Had the book been a better book, had its author been the equal of its subject, perhaps the deviousness could have been excused, except that a better book would not have required such deviousness. Ferris was more a journalist than a novelist, sucking out the small where he might have breathed the big. He was treacherous and devious.
My mother’s first concern was to assure my father’s family and his friends that she had not knowingly consented to the use of these letters. With their publication the strange (“baffling”) discussions that she had had with Ferris during the writing of the book lost their mystery. He had been pursuing the sex life of his victim in order to create the nest in which he could place these delicious relics (letters, writes Janet Malcolm “are the fossils of feeling. This is why biographers prize them so”[xviii]). All those long letters she had written, all those conversations, had been had while Ferris was holding back information about what he had found among “two massive loads of unsorted papers”. My mother’s anger was extreme but her sense of her own “inexcusable treachery” was shattering.
The reviews of the book were bad. Denis Forman, in the Sunday Telegraph (1 July, 1990), wrote that the book was “wholly unworthy of its subject”. Brian Wenham, in the Financial Times (30 June), dismissed the book as “tiresome, meretricious and – unforgivably – boring”. Paul Fox wrote directly to Ferris that the book “misses the man entirely”; Melvyn Bragg, in The Independent on Sunday (8 July) wrote that “This interpretation posing as Higher Journalism but in fact having a foot in the gutter and a nose in the trough misses every point about Huw Wheldon as I, and I would guess dozens of his friends, knew him.” “How sad: a life devoted to public service and your biographer ends up discussing where you put your hand while you worked,” wrote a diarist in the Sunday Times (8 July).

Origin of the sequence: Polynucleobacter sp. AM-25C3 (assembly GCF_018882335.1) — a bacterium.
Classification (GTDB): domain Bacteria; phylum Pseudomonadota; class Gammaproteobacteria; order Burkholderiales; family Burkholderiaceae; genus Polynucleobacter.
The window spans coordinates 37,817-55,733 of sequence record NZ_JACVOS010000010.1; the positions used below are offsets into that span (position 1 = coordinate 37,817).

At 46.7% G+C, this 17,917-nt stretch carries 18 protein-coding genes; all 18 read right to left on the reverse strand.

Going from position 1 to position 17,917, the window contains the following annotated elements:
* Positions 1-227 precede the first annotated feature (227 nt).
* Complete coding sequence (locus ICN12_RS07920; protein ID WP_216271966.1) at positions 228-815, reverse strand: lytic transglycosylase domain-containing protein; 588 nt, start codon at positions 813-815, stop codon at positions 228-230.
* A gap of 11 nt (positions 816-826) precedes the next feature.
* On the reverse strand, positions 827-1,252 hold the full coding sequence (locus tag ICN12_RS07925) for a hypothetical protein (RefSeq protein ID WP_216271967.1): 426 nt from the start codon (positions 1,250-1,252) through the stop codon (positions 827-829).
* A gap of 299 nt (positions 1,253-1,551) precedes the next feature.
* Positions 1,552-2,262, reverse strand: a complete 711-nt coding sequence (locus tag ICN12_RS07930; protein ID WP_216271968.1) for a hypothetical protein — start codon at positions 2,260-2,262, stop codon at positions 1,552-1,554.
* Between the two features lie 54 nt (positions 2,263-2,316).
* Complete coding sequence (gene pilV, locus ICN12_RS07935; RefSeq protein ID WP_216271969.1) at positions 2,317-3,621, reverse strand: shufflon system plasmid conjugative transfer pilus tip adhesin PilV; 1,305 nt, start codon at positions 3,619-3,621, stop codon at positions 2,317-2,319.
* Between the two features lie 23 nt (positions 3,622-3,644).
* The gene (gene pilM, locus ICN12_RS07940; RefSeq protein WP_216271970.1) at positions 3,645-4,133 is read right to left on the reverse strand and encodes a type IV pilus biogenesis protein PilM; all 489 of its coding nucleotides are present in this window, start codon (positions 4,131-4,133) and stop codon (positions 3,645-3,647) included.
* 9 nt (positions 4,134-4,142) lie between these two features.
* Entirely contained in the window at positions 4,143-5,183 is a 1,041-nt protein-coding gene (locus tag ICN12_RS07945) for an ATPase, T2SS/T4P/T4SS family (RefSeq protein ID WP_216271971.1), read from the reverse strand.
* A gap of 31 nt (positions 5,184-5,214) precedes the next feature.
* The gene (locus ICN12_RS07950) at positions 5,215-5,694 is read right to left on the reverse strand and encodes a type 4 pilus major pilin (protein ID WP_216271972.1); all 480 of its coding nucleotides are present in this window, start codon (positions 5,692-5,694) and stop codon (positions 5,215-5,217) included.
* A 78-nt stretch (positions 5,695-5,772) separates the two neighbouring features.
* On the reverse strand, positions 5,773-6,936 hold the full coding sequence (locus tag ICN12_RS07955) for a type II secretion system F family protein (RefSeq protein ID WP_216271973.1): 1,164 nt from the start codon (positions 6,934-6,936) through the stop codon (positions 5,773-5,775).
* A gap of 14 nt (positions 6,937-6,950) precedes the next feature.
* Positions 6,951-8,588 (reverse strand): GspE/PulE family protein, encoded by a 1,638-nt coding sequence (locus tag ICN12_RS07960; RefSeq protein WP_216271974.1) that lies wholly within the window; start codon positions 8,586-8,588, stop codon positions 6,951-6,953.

Ferris responded to Forman’s hatchet job by exhibiting the intimate letters on television. He also wrote to the Sunday Telegraph (8 July) suggesting that Forman was a Wheldon family friend (he wasn’t). He made clear that “written permission to use Huw Wheldon’s ‘papers, letters and other writings’ was given to me by Lady Wheldon”’ (remember: “a bland affirmative from you” was what he had asked for) and left it at that, as though there was no moral case to answer. He adds, finally, that “she accepted my right to pursue the matter” of my father’s sexual nature. The truth is that as soon as those letters had come to hand the pursuit was done. He had only to round up the hounds and trot home.
Ferris also took issue with Melvyn Bragg (Independent on Sunday, 15 July), quoting verbatim a conversation they had had about Wheldon in which Bragg had used the word “abyss”. To a Freudian like Ferris such words fall like the gentle rain of heaven. It is the very same ‘abyss’ that turns up on the blurb of the book. Ferris, not Bragg, chose to see the ‘abyss’ as a dark sexual cleft.